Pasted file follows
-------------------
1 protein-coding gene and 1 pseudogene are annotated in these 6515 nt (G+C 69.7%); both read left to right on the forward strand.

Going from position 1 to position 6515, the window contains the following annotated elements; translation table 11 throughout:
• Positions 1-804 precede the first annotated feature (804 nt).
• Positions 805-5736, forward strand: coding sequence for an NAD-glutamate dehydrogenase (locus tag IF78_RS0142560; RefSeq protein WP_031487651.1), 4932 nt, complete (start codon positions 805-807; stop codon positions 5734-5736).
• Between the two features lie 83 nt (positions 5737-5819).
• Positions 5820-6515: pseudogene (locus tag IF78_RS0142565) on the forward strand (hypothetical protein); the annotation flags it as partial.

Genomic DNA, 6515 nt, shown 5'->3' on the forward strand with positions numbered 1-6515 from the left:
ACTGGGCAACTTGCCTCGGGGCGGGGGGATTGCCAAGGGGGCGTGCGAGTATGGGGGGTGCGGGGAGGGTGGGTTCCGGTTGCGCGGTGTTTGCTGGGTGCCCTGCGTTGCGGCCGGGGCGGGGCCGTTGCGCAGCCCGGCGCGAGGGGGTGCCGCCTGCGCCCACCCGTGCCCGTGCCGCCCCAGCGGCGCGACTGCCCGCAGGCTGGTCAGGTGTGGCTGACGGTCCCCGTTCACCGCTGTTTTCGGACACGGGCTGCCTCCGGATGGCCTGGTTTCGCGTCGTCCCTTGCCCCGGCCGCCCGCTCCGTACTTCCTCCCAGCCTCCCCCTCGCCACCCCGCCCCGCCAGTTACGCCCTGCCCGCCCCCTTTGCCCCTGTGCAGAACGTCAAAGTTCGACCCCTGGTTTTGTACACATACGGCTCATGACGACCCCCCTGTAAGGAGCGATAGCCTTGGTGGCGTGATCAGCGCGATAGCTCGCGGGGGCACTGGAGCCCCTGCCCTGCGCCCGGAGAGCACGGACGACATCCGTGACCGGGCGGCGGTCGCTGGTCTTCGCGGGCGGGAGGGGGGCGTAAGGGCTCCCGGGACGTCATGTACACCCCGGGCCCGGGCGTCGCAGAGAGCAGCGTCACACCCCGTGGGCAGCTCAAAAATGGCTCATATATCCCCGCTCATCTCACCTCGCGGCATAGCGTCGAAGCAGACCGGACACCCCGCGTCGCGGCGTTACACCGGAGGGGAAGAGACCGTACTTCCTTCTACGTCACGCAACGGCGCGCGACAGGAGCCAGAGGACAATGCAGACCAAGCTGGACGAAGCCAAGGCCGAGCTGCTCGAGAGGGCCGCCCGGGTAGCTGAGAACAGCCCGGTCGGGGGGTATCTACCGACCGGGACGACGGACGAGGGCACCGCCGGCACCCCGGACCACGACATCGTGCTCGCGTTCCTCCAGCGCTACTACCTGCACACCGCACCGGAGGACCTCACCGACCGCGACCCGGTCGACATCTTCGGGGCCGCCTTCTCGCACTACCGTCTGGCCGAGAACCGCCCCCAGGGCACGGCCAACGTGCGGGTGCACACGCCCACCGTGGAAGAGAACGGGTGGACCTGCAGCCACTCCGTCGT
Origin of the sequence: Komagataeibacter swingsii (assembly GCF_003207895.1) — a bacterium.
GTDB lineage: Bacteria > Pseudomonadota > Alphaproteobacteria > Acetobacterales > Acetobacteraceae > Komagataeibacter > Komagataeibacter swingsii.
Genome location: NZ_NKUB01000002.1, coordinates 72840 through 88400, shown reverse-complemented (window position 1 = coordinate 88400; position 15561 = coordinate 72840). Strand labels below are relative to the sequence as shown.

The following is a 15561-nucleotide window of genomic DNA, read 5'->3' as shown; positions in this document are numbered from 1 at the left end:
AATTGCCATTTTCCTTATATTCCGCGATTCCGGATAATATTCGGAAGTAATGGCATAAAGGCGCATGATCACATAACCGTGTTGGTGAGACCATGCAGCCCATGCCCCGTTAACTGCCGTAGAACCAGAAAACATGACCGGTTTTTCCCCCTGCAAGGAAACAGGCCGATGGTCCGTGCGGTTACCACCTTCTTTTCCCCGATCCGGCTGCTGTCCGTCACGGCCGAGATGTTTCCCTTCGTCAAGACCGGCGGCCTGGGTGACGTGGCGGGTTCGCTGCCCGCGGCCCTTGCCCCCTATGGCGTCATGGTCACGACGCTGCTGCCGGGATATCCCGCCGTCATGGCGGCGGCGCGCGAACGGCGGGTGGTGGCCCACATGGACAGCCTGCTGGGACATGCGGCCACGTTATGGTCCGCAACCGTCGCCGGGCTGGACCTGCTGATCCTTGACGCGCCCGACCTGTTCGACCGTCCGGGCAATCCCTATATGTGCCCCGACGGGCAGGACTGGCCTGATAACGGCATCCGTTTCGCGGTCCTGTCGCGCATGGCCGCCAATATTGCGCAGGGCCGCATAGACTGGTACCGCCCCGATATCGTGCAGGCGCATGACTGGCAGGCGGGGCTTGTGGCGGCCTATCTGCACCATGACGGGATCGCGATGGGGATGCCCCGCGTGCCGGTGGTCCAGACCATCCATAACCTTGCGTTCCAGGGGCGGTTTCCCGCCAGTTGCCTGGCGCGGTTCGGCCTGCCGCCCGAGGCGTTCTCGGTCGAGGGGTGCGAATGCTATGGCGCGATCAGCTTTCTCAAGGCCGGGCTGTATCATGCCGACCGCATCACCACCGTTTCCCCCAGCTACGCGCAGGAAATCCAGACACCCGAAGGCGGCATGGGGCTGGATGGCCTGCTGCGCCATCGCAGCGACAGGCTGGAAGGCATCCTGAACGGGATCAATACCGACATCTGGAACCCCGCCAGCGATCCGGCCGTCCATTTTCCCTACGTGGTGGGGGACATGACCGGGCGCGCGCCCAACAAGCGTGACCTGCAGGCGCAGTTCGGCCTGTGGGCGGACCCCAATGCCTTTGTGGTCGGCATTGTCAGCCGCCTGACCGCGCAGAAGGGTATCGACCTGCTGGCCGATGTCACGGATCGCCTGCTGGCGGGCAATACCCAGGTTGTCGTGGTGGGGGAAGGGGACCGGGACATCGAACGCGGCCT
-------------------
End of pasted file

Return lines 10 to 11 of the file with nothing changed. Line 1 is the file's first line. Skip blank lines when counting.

GTDB lineage: Bacteria > Pseudomonadota > Alphaproteobacteria > Acetobacterales > Acetobacteraceae > Komagataeibacter > Komagataeibacter swingsii.
Genome location: NZ_NKUB01000002.1, coordinates 72840 through 88400, shown reverse-complemented (window position 1 = coordinate 88400; position 15561 = coordinate 72840). Strand labels below are relative to the sequence as shown.